The Life and Miracles of Thekla: A Literary Study

The Life and Miracles of Thekla: A Literary Study

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The Life and Miracles of Thekla: A Literary Study

By Scott Fitzgerald Johnson

Center for Hellenic Studies & Harvard University Press, 2006

Introduction: The extended epigraph printed on the previous pages comprises the pilgrim Egeria’s journal account of her journey to the shrine of Saint Thekla near Seleukeia (modern Silifke in southeastern Turkey). Her visit occurred in May of AD 384 on the way back to Constantinople from visiting Jerusalem and the Holy Land. Egeria’s journey was not unusual for her time and situation in life. A number of wealthy pilgrims from the West are known to have made such journeys from the fourth century onwards. However, one unusual aspect of her account is this very visit to Thekla’s shrine in Seleukeia: she is the only pilgrim to have made such a journey and recorded it. The absence of any account besides Egeria’s is remarkable given that she describes such an impressive amount of activity at Thekla’s shrine.

Egeria offers a number of details suggesting that the cult of Thekla was very popular indeed. There were “a tremendous number of [monastic or pilgrimage] cells for men and women” around the church, a “great wall” around the “very beautiful martyrium,” and a deaconess Marthana, also a pilgrim to Jerusalem, who was “the superior of some cells of apotactites or virgins.” Given the scarcity of accounts like hers of Christian pilgrimage sites in the fourth century, the amount of information is highly significant. Perhaps the most significant detail, however, is the description of her own worship at the shrine: “In God’s name I arrived at the martyrium, and we had a prayer there, and read the whole Acts of holy Thekla.” For Egeria, her devotion to Thekla involved a story so well known that she only has to name it as the “Acts”. Egeria’s account of reading this story in the martyrium is told briefly and without special pleading—she is grateful to God that she has the opportunity to do this—and it seems an entirely appropriate act of worship in the setting.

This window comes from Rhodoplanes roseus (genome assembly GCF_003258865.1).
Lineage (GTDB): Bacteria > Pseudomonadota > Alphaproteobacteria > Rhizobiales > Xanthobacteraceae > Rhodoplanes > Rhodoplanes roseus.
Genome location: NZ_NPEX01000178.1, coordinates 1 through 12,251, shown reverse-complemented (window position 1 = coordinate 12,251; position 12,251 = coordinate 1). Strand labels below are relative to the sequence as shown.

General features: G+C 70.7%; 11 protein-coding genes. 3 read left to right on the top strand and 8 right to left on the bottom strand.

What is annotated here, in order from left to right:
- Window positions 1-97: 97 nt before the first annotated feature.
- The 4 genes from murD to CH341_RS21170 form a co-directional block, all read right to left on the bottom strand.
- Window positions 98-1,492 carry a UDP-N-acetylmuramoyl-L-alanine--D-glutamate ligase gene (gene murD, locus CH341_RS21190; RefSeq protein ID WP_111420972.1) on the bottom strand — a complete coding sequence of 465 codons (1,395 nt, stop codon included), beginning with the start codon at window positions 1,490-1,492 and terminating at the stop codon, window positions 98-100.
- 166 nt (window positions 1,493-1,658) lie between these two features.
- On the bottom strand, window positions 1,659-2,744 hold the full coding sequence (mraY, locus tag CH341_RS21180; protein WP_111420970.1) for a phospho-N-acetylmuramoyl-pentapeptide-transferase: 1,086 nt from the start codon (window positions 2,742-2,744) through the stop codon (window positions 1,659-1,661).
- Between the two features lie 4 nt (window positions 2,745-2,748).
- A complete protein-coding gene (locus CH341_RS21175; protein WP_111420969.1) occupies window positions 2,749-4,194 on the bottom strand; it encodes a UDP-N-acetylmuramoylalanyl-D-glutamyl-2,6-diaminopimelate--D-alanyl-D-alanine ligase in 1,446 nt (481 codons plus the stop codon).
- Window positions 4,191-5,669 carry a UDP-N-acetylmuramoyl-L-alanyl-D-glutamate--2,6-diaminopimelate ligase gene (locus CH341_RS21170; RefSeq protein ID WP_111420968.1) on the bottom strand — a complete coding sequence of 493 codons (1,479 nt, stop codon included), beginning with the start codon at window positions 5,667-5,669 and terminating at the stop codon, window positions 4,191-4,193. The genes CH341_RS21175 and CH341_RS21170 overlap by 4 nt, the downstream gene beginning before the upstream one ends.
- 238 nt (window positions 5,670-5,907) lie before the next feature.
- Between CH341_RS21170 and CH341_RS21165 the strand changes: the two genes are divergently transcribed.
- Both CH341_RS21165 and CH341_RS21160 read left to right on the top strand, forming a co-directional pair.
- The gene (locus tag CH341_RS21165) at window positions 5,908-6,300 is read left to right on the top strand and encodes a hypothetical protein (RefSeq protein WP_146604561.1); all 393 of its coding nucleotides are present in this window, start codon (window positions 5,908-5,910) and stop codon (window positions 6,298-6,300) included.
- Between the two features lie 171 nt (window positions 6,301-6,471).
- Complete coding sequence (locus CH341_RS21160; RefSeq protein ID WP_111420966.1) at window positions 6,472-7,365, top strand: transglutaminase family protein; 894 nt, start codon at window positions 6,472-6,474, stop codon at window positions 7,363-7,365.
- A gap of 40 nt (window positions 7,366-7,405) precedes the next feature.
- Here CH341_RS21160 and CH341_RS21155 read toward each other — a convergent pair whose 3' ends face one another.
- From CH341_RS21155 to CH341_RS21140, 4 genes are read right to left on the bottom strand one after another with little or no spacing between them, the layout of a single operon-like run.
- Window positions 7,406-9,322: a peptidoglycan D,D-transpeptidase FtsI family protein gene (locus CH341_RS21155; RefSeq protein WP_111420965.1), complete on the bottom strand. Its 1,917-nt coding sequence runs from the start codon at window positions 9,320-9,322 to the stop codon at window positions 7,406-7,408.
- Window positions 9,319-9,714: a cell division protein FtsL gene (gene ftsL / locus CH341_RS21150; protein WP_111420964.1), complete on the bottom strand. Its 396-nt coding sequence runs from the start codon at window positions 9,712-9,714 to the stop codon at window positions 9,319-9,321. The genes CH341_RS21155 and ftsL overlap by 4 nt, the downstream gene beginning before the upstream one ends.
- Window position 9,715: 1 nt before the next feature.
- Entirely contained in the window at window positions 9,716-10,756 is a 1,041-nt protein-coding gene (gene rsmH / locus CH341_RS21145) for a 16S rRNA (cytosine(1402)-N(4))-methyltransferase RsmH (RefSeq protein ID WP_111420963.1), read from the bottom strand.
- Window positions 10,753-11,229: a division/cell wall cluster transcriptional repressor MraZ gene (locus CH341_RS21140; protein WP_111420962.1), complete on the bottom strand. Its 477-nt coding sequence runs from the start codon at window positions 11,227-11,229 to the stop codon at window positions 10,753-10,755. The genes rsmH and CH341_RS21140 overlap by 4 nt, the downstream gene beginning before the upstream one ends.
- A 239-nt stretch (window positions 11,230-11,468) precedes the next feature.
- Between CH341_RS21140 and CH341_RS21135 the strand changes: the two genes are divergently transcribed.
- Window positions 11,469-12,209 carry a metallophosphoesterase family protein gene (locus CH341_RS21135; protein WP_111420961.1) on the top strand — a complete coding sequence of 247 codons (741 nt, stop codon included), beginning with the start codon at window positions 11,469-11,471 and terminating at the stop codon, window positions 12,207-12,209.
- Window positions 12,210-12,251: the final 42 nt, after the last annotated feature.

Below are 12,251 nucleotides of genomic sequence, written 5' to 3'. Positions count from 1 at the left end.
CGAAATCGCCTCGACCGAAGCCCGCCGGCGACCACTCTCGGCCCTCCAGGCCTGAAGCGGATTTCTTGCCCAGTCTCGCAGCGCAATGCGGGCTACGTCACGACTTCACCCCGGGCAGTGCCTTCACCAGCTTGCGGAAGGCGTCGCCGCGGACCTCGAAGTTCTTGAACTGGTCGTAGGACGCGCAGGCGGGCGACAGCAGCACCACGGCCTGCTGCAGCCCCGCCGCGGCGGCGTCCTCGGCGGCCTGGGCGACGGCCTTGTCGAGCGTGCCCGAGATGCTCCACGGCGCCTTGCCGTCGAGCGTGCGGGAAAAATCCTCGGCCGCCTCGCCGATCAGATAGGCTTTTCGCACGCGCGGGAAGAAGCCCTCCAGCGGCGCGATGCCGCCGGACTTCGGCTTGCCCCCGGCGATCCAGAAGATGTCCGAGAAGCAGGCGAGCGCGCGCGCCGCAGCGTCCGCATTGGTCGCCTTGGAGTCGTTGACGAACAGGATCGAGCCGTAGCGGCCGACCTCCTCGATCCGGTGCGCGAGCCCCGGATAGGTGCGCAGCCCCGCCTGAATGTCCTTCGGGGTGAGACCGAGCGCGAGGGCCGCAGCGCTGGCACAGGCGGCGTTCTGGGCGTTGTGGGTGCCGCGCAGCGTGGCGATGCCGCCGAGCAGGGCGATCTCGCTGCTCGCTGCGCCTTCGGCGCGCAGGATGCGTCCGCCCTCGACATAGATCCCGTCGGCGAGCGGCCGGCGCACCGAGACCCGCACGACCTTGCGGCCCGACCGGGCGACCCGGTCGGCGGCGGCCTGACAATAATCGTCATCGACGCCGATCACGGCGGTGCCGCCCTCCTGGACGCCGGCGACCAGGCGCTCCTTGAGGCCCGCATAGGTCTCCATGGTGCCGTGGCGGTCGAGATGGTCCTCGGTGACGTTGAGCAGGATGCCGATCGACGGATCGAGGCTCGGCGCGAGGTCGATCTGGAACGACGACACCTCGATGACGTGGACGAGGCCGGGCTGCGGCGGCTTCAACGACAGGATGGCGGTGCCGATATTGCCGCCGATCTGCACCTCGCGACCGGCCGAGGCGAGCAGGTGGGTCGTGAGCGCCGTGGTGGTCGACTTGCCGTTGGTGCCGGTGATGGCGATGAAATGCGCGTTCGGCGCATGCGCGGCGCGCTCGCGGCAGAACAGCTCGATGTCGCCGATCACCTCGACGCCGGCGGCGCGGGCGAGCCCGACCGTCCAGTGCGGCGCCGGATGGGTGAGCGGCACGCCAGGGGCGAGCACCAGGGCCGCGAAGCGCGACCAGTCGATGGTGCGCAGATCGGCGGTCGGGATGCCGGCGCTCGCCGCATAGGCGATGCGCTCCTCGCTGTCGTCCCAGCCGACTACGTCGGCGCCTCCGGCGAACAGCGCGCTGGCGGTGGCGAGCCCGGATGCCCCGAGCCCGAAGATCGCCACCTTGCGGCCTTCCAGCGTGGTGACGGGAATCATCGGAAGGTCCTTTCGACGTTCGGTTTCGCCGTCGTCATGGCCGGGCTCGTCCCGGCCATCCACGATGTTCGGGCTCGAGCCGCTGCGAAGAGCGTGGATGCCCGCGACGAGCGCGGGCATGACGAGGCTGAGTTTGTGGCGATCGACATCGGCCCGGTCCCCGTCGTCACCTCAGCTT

What is this story and why is Egeria reading it at the shrine in Seleukeia? The “Acts” which Egeria names is probably the famous late second-century apocryphon called the Acts of Paul and Thekla (hereafter ATh), which details Thekla’s adventures with the apostle Paul and, in particular, her miraculous escape from two attempted martyrdoms. At the beginning of that story, two hundred years earlier in its composition than Egeria’s visit, Thekla is described as a well born young woman from Iconium who is engaged to be married to a young man named Thamyris. One day, while sitting by the window, she hears the Apostle Paul’s voice wafting her way from the neighboring house. Paul is preaching “about abstinence and the resurrection.” Thekla is immediately struck with a desire to be near Paul and to “attend to his words.” On this basis she refuses to talk at all with her fiancé Thamyris, who subsequently figures out what has happened and drags Paul before the governor. The governor throws Paul into prison, where Thekla secretly goes and visits him at night, only to be discovered the next morning and accused of impropriety. This time both of them are dragged before the governor, with the result that Paul is expelled from the city and Thekla is condemned to be burnt on the pyre, to her furious mother’s delight.

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